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As the U.S. State Department certified to House Speaker Paul Ryan that Iran is compliant with its commitments under the Joint Comprehensive Plan of Action (JCPOA), Secretary of State Rex Tillerson announced the Trump administration is “conducting across the entire government a review of Iran policy.”

The United States has to “look at Iran in a very comprehensive way in terms of the threat it poses in all areas, of the region and the world, and JCPOA is just one element of that,” Tillerson said on April 19th.

As the results of the U.S. government’s review is expected around the end of July, some experts have already weighing in on how the new U.S. administration should face Iran. Among those is Michael Singh, managing director of the Washington Institute for Near East Policy.

Singh, who used to be senior director for Middle East affairs at the National Security Council, published a set of recommendations for the Trump administration called Deterring Iran. In this interview, Singh discusses different approaches toward the future of the nuclear deal, as well as Iran’s position in the Middle East.

RADIOFARDA: You write that the U.S. Strategy of Deterrence requires Iran to believe challenging U.S. interests will be costly but playing by the rules of regional and international order can be beneficial. How can playing by the rules be beneficial for Tehran?

Michael Singh: Just to give one example, we, the United States and our international partners (P5+1) signed a nuclear agreement with Iran. We had a robust debate about it in the United States as to whether the nuclear agreement was good, strong, and restrictive enough. But I don’t think there is much debate among experts about the general principle that if Iran is willing to really give up any aspirations to have nuclear weapons and accept limits and inspections of its nuclear program, we should be ready to offer sanctions relief.

To me, that’s a good example of receiving benefits for constructive actions and constructive policies. The idea that we are not sanctioning Iran simply to sanction Iran, not simply because we somehow don’t like Iran, but for specific actions, and if it stops those actions, we are willing to stop our sanctions.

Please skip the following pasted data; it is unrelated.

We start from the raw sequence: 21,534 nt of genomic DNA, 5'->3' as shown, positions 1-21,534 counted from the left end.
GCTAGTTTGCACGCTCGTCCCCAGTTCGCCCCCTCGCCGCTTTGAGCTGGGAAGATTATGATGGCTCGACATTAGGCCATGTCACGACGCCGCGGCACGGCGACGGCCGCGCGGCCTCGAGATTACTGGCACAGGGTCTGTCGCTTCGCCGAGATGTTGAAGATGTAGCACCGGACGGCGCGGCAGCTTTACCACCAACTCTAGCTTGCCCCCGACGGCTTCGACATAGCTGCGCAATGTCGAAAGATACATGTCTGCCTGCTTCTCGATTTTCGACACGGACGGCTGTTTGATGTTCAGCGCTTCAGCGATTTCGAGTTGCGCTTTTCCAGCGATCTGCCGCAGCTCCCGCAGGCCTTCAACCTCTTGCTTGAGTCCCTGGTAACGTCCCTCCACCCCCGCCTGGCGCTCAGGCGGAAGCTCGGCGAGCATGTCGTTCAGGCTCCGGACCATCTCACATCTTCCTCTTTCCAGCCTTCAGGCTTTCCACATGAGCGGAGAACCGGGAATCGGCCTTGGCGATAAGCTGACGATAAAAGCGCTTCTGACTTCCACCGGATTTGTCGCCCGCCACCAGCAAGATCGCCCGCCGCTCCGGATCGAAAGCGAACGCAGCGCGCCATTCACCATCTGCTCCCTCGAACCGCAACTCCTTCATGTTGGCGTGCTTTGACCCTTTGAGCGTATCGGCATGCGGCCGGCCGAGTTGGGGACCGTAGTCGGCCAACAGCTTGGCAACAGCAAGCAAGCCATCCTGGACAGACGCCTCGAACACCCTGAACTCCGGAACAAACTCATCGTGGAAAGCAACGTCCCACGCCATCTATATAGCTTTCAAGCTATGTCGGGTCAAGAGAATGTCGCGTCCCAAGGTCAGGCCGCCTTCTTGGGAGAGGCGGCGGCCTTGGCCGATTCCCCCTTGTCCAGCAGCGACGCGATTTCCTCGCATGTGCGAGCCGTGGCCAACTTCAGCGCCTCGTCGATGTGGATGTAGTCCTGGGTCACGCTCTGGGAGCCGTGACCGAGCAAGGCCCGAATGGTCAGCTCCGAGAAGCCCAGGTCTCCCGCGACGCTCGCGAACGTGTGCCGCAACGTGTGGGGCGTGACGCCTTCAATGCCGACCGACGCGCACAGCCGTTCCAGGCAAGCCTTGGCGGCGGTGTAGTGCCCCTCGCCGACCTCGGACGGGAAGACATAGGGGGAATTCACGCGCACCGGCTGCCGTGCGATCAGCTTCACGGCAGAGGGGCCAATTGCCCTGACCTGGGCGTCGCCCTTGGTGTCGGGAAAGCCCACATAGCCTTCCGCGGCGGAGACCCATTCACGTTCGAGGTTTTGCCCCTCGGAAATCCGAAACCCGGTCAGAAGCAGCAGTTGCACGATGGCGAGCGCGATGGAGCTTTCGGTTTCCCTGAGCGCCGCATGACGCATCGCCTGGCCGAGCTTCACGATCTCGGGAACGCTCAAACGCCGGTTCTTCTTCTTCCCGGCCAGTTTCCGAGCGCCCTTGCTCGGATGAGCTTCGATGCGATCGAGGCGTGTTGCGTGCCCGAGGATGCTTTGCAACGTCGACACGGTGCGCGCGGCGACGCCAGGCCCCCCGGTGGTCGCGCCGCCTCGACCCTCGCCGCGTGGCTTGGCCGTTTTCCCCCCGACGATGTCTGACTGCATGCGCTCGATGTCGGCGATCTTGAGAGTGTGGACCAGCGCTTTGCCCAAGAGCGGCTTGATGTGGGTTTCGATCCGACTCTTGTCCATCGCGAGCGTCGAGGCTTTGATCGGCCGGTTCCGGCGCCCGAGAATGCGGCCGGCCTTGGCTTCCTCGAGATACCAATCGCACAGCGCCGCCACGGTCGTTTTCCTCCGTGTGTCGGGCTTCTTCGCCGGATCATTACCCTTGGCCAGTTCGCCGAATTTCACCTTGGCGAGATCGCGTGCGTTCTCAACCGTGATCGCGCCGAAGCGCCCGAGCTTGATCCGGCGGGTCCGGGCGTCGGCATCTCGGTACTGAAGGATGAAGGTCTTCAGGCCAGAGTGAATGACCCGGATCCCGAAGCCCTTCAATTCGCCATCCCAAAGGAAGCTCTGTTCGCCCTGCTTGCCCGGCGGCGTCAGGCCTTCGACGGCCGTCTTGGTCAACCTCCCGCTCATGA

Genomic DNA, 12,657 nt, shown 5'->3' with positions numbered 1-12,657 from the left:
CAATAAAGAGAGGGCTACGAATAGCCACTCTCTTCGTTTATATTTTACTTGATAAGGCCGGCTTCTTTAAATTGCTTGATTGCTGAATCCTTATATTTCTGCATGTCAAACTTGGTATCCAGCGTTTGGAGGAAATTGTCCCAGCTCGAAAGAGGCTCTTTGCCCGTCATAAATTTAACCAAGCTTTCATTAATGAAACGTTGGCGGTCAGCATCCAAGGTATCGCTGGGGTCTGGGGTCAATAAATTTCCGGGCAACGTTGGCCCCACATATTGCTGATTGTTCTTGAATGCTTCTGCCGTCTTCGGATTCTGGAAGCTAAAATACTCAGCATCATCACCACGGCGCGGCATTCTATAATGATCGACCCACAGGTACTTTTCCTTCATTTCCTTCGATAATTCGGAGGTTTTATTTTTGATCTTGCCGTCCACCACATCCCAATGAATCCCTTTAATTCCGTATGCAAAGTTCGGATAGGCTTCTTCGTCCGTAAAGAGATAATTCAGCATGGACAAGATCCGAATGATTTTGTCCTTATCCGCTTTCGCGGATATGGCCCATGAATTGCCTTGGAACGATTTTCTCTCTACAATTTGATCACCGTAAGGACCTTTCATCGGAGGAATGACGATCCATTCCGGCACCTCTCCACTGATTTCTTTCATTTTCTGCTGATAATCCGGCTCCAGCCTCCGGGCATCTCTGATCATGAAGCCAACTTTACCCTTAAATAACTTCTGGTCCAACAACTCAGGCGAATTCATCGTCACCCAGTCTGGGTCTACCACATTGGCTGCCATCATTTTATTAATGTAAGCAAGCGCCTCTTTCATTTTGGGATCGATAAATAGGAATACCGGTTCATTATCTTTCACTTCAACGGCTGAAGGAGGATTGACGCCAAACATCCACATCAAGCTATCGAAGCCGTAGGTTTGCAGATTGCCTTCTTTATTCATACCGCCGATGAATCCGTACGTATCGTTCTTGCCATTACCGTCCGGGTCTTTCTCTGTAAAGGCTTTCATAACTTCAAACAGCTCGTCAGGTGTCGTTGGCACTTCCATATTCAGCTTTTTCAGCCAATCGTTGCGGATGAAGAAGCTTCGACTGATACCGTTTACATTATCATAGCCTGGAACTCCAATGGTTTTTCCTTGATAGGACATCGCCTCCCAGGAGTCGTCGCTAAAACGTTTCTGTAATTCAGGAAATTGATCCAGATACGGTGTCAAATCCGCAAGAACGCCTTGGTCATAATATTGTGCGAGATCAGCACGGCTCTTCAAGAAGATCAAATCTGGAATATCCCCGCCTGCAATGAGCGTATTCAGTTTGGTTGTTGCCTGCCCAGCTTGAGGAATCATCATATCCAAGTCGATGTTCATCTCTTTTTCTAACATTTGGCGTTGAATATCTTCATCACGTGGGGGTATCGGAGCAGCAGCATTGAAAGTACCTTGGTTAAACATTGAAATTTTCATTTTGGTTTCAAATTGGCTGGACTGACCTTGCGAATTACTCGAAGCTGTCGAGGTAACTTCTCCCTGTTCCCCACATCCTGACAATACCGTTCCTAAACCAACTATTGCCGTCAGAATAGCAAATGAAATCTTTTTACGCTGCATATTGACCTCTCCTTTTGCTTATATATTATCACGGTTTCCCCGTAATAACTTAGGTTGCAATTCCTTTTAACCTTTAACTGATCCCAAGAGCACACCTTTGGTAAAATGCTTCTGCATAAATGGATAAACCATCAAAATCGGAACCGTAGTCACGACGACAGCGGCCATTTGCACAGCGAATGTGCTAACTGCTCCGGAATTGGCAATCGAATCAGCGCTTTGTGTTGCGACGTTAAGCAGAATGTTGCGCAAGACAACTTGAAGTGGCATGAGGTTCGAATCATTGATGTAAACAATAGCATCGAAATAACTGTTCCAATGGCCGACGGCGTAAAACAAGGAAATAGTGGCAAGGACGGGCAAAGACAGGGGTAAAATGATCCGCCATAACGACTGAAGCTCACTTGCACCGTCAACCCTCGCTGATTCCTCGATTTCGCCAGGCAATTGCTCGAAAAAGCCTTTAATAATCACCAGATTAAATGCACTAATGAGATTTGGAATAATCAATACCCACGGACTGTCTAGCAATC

RADIOFARDA: Among your recommendations, without mentioning the Sunset Clause, you highlight there is an end date to the deal and recommend the administration work with allies to extend the terms of JCPOA. What are Iran’s incentives for agreeing to the extension?

Singh: What the Iranian government needs to recognize -- something believed here in the West, and I think in Europe and Asia, as well -- is that Iran pursuing nuclear weapons capability, even if it doesn’t actually produce a nuclear weapon, simply having the capability on the shelf to produce a nuclear weapon, is destabilizing. It is destabilizing for the region; it creates an incentive for Iran’s neighbors to also pursue nuclear weapons capabilities. Because the United States and other countries are interested in stability in the Middle East and because of the impact that instability has on Europe and the rest of the world is something we simply can’t accept. We can’t simply tolerate this kind of destabilizing action in the Middle East. Therefore, I think what we would want is to see the expansion and an extension of the constraints on Iran’s nuclear program.

In exchange, I think the benefit for Iran would be to avoid a crisis and the renewal of the tensions that we have seen over the past 10, 12 years over its nuclear activities, to see an extension of trade with Iran and its integration into the world economy and acceptance as a member of the international community of nations.

RADIOFARDA: In your opinion, did Iran reap the benefits it expected from the nuclear deal?

Singh: The nuclear deal removed the obstacles to economic growth and to improving relations with its neighbors and other countries. But these sanctions were not the only obstacles in Iran’s path. If Iran is really going to benefit from the nuclear deal, and for it to be a real opportunity, Iran will also need to engage in reforms at home, reforms in its economy. It also needs to change its behavior toward its neighbors in the region.

They were great benefits, especially if Iran takes these other steps to really maximize the opportunity and the potential represented by the nuclear deal.

RADIOFARDA: You highlighted that the U.S. should actively educate the international private sector regarding sanctions compliance obligations with respect to Iran. Do you see this in line with what Secretary of State John Kerry was doing in sitting down with representatives of businesses and international banks encouraging them to do business with Iran, which is also mentioned in JCPOA, or does it contradict that idea?